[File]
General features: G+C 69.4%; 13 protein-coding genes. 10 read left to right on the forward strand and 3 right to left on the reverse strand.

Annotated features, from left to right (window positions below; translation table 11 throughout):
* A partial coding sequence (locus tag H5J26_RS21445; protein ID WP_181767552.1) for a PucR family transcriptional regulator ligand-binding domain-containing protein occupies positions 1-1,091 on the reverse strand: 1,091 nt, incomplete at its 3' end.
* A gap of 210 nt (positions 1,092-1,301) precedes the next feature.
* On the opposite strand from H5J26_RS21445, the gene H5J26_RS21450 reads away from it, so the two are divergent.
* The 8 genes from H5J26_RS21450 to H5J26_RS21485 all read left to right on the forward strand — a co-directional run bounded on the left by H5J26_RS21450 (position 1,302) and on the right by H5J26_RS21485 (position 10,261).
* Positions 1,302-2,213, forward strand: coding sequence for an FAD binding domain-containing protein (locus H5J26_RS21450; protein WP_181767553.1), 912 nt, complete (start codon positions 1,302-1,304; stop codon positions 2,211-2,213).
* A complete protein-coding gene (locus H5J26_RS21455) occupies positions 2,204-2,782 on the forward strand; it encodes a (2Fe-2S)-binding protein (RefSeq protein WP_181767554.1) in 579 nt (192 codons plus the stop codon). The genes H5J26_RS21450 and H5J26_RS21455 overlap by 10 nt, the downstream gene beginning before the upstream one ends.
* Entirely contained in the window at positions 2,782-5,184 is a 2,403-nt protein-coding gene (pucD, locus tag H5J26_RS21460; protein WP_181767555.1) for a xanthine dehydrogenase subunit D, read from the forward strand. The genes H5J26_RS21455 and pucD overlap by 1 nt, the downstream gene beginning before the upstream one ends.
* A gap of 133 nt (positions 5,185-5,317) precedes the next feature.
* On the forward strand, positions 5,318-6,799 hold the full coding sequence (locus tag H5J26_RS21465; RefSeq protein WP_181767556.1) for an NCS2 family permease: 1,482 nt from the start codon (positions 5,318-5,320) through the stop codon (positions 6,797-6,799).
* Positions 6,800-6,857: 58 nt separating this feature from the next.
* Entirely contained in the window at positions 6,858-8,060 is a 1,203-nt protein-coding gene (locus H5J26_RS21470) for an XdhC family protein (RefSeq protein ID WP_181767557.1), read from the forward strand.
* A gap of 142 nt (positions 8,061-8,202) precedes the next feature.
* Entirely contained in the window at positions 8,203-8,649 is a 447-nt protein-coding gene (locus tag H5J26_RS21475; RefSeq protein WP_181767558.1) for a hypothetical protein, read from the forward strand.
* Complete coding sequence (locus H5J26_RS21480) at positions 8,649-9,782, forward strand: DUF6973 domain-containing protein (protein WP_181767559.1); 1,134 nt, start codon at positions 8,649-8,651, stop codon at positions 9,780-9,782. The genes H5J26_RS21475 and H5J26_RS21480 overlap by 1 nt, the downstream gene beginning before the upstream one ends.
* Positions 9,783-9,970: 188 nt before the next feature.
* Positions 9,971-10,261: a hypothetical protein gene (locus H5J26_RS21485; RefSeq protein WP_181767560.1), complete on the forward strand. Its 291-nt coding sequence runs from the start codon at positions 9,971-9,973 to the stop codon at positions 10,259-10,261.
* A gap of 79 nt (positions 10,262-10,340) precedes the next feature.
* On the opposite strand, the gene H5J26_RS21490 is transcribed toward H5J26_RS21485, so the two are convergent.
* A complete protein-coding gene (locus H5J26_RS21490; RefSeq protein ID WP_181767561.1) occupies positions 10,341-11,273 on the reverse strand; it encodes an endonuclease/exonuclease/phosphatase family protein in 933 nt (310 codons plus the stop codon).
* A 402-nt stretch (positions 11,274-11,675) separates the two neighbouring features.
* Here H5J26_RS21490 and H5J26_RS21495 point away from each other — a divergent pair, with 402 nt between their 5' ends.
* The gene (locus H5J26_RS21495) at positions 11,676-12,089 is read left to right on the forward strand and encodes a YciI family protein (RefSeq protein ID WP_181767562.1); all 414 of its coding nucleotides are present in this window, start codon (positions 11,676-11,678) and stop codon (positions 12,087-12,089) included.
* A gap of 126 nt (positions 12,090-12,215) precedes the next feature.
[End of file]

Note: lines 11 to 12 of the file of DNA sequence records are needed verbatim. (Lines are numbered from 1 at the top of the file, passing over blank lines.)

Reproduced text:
* On the forward strand, positions 5,318-6,799 hold the full coding sequence (locus tag H5J26_RS21465; RefSeq protein WP_181767556.1) for an NCS2 family permease: 1,482 nt from the start codon (positions 5,318-5,320) through the stop codon (positions 6,797-6,799).
* Positions 6,800-6,857: 58 nt separating this feature from the next.